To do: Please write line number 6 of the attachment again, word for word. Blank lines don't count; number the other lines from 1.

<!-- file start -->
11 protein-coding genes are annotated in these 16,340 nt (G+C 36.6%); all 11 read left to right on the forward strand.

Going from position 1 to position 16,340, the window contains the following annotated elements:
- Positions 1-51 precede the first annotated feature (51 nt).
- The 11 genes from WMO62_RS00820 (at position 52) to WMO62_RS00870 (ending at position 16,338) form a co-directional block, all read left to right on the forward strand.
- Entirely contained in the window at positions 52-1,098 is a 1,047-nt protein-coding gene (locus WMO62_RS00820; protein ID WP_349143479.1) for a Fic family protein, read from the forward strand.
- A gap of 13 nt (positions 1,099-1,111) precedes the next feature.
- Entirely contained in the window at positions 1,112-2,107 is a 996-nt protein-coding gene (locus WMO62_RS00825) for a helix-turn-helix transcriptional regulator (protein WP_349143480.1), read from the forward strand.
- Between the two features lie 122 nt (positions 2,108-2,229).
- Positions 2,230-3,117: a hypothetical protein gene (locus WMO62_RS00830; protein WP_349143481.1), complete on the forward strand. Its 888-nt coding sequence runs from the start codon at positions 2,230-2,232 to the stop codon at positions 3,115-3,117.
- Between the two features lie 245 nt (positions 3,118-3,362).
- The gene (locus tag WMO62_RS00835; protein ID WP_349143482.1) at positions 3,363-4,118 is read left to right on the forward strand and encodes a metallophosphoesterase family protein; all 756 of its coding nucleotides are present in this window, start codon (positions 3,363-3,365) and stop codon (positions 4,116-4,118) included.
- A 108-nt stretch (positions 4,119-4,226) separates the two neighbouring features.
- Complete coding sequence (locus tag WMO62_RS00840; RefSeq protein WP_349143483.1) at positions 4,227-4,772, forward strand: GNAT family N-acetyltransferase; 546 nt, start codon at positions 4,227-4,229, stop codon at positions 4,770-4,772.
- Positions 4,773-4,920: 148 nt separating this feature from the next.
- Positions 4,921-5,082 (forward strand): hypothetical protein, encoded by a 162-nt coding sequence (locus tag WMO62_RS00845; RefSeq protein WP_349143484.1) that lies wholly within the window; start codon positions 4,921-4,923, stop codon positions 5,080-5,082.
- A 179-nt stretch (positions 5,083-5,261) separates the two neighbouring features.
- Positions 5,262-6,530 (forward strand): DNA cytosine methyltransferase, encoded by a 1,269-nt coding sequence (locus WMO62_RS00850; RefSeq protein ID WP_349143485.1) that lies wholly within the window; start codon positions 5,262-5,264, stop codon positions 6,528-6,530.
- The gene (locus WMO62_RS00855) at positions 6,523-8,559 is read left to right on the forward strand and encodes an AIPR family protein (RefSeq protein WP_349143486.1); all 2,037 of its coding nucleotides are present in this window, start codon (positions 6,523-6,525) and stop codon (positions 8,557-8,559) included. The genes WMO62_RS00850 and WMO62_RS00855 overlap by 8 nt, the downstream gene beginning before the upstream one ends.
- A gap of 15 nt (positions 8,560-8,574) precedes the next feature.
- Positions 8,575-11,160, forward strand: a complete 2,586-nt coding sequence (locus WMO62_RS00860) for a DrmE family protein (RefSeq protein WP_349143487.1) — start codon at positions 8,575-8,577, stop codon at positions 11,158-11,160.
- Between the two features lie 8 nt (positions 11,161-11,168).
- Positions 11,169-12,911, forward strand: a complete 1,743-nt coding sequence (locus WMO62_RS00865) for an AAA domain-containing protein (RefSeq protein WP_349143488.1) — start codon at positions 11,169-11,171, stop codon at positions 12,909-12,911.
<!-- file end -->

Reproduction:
- A gap of 13 nt (positions 1,099-1,111) precedes the next feature.